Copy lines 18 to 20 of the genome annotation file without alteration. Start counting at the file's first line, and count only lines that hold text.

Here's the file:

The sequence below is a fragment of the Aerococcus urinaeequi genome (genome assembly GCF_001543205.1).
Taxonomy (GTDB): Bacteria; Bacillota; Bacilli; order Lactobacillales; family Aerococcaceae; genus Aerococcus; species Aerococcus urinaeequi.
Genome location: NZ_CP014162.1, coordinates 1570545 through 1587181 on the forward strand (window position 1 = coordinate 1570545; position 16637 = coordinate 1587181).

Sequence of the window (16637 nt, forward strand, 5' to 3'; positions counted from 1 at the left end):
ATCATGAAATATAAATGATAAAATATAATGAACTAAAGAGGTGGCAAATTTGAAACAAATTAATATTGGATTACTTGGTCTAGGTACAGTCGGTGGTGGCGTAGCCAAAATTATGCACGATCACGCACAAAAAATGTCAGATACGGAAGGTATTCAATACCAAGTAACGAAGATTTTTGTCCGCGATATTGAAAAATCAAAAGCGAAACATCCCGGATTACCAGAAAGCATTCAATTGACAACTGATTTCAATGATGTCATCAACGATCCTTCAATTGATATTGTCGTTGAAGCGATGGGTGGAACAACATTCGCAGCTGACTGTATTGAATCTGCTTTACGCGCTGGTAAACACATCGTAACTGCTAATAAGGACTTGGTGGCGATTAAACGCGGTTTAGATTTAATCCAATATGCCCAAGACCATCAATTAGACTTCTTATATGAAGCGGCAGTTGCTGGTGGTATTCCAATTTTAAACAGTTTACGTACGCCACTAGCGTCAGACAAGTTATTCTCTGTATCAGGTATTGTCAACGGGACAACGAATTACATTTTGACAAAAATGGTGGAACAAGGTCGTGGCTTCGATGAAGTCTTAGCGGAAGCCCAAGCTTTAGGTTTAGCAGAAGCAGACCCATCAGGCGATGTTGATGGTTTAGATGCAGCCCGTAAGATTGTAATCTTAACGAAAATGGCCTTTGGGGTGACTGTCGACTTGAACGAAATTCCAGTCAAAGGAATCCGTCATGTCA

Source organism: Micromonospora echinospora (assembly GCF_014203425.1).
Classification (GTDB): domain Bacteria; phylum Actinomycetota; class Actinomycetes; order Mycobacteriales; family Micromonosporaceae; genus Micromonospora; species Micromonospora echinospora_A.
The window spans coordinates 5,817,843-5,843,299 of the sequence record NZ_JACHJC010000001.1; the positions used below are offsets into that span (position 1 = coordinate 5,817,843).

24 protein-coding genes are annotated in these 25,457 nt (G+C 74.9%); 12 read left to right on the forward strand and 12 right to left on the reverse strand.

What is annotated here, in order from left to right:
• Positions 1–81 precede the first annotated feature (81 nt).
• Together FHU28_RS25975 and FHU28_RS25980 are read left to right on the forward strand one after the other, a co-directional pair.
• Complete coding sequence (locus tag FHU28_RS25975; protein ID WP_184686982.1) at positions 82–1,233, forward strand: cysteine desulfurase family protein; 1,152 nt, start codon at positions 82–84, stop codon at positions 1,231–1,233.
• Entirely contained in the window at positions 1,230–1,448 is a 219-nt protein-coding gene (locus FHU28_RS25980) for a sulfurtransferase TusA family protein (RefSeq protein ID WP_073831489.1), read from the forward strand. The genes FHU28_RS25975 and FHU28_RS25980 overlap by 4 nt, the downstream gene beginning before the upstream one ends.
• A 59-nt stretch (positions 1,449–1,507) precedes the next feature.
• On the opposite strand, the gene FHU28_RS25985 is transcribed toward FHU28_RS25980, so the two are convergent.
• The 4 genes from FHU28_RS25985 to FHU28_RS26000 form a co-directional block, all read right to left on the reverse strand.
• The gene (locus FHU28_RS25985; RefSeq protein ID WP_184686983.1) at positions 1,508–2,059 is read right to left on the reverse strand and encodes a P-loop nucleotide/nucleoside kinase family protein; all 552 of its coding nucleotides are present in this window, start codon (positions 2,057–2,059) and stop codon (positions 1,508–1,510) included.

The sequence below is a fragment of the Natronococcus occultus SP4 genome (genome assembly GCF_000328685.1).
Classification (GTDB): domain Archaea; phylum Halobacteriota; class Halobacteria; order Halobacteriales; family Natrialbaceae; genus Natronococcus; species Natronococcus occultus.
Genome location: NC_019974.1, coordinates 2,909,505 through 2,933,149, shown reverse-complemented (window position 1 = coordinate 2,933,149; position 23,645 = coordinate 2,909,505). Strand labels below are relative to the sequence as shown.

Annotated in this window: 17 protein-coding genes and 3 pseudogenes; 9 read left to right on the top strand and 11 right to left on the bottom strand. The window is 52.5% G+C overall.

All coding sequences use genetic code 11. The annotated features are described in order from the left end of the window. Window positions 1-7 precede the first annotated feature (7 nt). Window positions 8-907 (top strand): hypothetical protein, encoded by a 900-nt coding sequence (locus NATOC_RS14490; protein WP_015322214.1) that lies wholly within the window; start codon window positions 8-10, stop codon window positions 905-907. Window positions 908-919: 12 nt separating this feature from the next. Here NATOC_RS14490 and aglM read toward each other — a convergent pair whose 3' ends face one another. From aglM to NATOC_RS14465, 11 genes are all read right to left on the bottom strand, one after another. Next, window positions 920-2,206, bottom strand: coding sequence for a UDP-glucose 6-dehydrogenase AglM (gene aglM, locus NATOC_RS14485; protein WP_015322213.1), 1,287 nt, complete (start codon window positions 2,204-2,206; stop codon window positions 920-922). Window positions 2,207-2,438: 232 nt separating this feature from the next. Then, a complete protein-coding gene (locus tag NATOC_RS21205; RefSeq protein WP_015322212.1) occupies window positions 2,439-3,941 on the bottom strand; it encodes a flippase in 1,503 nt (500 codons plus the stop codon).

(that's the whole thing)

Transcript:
• The gene (locus FHU28_RS25985; RefSeq protein ID WP_184686983.1) at positions 1,508–2,059 is read right to left on the reverse strand and encodes a P-loop nucleotide/nucleoside kinase family protein; all 552 of its coding nucleotides are present in this window, start codon (positions 2,057–2,059) and stop codon (positions 1,508–1,510) included.

The sequence below is a fragment of the Natronococcus occultus SP4 genome (genome assembly GCF_000328685.1).
Classification (GTDB): domain Archaea; phylum Halobacteriota; class Halobacteria; order Halobacteriales; family Natrialbaceae; genus Natronococcus; species Natronococcus occultus.